The conviction of 35 crew members of a foreign vessel for illegal possession of arms and ammunition marks the end of a trial that threw little light on what exactly the ship was doing when it was seen anchored off Thoothukudi in Tamil Nadu in October 2013. Those convicted, many of them nationals of Britain, Ukraine and Estonia, besides some Indians, were sentenced by a sessions court recently to five years’ rigorous imprisonment despite a vigorous defence that their vessel, m.v. Seaman Guard Ohio, was engaged in anti-piracy operations at sea and was looking for fuel and provisions while in distress. The Tamil Nadu Police, through the Q Branch-CID, may have obtained a conviction under the provisions of the Arms Act, but its investigation did not really determine whether the ship was engaged in something more suspicious than supplying armed manpower to merchant ships. Its charted course lay somewhere in the direction of the Maldives, but what it was doing on the eastern coast is not clear. The sentencing may be troubling for the countries involved, mainly because they may believe that their nationals were imprisoned in harsh conditions for six months and forced to stay in India while out on bail for two and a half years. Going by the detailed court verdict, neither Britain nor the other countries involved, including the U.S., to which the maritime security company owning the ship, Advanfort, belongs, nor the flag state, Sierra Leone, could really help them prove their innocence.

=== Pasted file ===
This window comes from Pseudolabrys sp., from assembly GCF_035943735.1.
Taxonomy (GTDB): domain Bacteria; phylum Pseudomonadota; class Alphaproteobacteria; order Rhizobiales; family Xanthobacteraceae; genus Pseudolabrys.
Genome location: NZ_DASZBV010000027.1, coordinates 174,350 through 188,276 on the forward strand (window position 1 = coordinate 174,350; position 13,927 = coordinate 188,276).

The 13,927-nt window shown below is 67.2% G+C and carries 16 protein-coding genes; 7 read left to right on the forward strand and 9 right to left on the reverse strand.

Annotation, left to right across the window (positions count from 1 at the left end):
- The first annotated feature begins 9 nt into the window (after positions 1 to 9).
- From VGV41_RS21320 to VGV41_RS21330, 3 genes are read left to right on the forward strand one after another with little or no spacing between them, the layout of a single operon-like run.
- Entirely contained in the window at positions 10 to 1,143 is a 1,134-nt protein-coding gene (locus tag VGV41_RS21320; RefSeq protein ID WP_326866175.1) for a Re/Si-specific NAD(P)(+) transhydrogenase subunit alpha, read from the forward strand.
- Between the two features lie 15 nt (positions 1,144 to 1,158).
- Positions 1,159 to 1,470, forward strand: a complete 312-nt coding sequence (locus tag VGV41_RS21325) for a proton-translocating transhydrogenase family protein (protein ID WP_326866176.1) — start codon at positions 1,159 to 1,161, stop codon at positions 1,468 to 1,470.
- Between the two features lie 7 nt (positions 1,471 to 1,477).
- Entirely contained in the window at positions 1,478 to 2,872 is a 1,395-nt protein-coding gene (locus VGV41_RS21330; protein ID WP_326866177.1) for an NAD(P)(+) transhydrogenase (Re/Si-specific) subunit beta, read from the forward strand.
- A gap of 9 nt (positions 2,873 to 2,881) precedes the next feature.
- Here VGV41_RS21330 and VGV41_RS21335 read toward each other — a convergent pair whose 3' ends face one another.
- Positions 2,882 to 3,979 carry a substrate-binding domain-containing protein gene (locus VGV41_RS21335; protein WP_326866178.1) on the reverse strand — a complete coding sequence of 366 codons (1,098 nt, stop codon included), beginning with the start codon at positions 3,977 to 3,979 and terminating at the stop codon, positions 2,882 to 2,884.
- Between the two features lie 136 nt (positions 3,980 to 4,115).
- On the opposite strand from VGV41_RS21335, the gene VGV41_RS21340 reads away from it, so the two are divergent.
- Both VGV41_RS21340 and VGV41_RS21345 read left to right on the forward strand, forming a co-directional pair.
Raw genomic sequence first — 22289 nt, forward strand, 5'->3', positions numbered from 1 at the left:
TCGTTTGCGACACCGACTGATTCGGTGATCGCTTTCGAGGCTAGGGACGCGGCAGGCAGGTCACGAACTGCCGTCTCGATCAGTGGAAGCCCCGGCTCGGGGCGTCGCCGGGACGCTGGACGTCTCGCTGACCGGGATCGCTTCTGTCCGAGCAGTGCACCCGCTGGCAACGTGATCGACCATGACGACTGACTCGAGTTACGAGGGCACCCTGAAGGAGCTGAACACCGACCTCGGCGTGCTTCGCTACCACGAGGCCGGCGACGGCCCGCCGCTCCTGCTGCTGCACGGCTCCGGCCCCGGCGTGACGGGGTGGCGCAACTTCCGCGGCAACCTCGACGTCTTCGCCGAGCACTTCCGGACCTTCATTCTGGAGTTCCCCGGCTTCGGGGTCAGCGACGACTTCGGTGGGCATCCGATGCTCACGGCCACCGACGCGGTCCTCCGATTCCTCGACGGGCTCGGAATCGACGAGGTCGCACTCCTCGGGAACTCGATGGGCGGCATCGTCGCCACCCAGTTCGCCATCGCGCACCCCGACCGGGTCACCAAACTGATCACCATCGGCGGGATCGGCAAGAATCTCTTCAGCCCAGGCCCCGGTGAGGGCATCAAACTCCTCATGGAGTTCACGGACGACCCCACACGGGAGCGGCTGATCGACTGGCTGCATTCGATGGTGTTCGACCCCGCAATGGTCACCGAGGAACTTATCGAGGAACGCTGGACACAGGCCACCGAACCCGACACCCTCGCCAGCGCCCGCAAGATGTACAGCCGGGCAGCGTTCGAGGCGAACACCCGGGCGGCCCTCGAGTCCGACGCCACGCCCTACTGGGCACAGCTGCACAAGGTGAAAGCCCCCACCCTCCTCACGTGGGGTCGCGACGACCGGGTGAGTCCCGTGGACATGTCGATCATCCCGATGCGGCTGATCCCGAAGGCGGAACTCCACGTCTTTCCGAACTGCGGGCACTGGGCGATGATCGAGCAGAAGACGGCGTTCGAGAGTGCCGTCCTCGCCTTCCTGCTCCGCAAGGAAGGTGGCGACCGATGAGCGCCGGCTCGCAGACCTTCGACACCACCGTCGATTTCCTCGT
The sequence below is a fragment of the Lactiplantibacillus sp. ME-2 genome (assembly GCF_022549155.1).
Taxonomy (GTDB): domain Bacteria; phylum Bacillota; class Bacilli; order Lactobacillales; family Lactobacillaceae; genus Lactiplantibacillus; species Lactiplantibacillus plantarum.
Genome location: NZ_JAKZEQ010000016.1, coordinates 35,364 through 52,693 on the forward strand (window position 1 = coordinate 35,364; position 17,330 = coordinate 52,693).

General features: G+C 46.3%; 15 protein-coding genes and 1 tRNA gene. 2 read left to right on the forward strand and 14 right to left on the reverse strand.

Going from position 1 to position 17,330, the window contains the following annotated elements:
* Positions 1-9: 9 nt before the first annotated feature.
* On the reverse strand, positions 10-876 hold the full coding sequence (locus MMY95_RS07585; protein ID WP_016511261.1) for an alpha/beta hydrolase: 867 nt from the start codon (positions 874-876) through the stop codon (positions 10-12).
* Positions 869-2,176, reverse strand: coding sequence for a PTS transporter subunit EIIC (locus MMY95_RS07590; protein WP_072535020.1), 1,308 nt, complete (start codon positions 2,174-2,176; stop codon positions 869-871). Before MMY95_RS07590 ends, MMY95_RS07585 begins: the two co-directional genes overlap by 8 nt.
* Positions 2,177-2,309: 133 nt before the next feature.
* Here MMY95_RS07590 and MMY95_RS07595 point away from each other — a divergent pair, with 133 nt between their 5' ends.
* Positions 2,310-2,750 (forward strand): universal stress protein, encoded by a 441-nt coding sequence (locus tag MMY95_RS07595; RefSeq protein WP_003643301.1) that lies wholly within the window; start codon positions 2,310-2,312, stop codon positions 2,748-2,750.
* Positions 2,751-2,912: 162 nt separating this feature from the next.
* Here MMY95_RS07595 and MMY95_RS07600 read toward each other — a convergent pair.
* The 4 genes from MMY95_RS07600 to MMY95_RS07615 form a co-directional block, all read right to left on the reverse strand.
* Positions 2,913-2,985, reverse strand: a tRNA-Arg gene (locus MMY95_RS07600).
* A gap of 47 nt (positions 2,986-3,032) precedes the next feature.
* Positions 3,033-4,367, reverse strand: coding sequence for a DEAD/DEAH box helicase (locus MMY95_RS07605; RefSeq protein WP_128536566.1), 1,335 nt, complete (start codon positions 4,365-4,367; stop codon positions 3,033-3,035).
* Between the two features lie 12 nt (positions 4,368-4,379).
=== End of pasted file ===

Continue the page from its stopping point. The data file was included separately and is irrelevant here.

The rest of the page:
The court’s order is reasonably sound in legal principles. It records a finding that the ship was in Indian territorial waters; second, there was no official document to prove that the company was authorised to do its business in the U.S. or elsewhere. Its registration as a ‘utility boat’ in Sierra Leone contradicted its claim that it was a security vessel. The court ruled that no licence was produced to show that the armaments on board were legal. It rejected the defence of ‘innocent passage’ and noted that its log books did not disclose any distress. The strongest defence was that Section 45 of the Arms Act exempts arms on board a sea-going craft from prosecution if they are part of its ‘ordinary armaments’. However, the court did not agree that the huge cache of automatic and semi-automatic weapons, magazines and cartridges seized from it were part of its ‘ordinary armaments’. The matter will surely be taken on appeal to the higher courts. The case ought to be an eye-opener to all countries on the problem with private security agencies deploying floating armouries without adequate legal protection. The International Maritime Organisation has guidelines for Privately Contracted Armed Security Personnel, but what happens when these norms clash with municipal law is an issue that the global maritime industry has to ponder over. This case underscores the need for states to resolve issues arising out of a key, but weakly regulated sector.